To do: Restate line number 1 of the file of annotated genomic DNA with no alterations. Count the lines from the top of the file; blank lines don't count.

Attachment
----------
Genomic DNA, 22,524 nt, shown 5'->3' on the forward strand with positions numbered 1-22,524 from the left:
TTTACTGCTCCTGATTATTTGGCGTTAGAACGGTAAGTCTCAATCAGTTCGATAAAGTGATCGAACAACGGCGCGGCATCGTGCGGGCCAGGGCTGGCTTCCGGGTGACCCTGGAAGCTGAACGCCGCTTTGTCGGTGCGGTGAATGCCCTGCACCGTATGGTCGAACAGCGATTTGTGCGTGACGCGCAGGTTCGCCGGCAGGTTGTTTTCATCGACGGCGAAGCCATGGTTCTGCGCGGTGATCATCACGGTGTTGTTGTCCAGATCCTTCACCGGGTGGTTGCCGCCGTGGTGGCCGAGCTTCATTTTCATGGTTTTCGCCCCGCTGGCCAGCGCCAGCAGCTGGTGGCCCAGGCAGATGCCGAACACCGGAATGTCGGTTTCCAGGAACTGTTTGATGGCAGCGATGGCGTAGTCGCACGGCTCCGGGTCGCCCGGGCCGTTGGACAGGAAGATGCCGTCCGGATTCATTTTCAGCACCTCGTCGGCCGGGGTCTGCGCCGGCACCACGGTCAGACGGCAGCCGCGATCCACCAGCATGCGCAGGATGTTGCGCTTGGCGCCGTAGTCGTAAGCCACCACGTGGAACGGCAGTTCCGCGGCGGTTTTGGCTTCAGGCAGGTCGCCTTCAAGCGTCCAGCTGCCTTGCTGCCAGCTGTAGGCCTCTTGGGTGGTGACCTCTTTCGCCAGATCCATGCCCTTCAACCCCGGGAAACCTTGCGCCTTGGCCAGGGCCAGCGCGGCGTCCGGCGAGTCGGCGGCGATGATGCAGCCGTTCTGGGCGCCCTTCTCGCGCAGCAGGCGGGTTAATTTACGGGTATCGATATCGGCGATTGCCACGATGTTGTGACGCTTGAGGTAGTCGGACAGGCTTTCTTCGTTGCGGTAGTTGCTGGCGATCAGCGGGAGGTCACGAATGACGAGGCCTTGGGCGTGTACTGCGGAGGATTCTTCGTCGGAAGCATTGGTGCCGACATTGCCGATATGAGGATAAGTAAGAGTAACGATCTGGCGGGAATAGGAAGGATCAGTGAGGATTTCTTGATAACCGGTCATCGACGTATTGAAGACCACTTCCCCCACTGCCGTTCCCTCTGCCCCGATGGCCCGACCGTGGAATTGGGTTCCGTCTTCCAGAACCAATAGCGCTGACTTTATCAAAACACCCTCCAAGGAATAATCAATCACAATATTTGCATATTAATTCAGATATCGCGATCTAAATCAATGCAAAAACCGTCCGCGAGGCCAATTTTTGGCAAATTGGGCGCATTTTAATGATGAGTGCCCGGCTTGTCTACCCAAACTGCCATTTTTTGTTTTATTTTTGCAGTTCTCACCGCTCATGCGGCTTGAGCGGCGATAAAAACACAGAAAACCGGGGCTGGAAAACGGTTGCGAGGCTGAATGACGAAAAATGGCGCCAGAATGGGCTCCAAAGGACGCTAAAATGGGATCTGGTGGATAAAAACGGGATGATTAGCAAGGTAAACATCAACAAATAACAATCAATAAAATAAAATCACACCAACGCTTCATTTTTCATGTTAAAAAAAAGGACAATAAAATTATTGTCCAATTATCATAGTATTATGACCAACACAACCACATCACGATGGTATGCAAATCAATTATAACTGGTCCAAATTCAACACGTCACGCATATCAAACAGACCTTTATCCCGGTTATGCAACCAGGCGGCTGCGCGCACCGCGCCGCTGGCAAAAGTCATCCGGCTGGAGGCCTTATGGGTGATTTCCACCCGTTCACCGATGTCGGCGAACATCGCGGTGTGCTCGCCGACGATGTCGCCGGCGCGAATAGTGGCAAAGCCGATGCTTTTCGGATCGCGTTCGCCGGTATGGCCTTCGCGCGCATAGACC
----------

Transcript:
Genomic DNA, 22,524 nt, shown 5'->3' on the forward strand with positions numbered 1-22,524 from the left: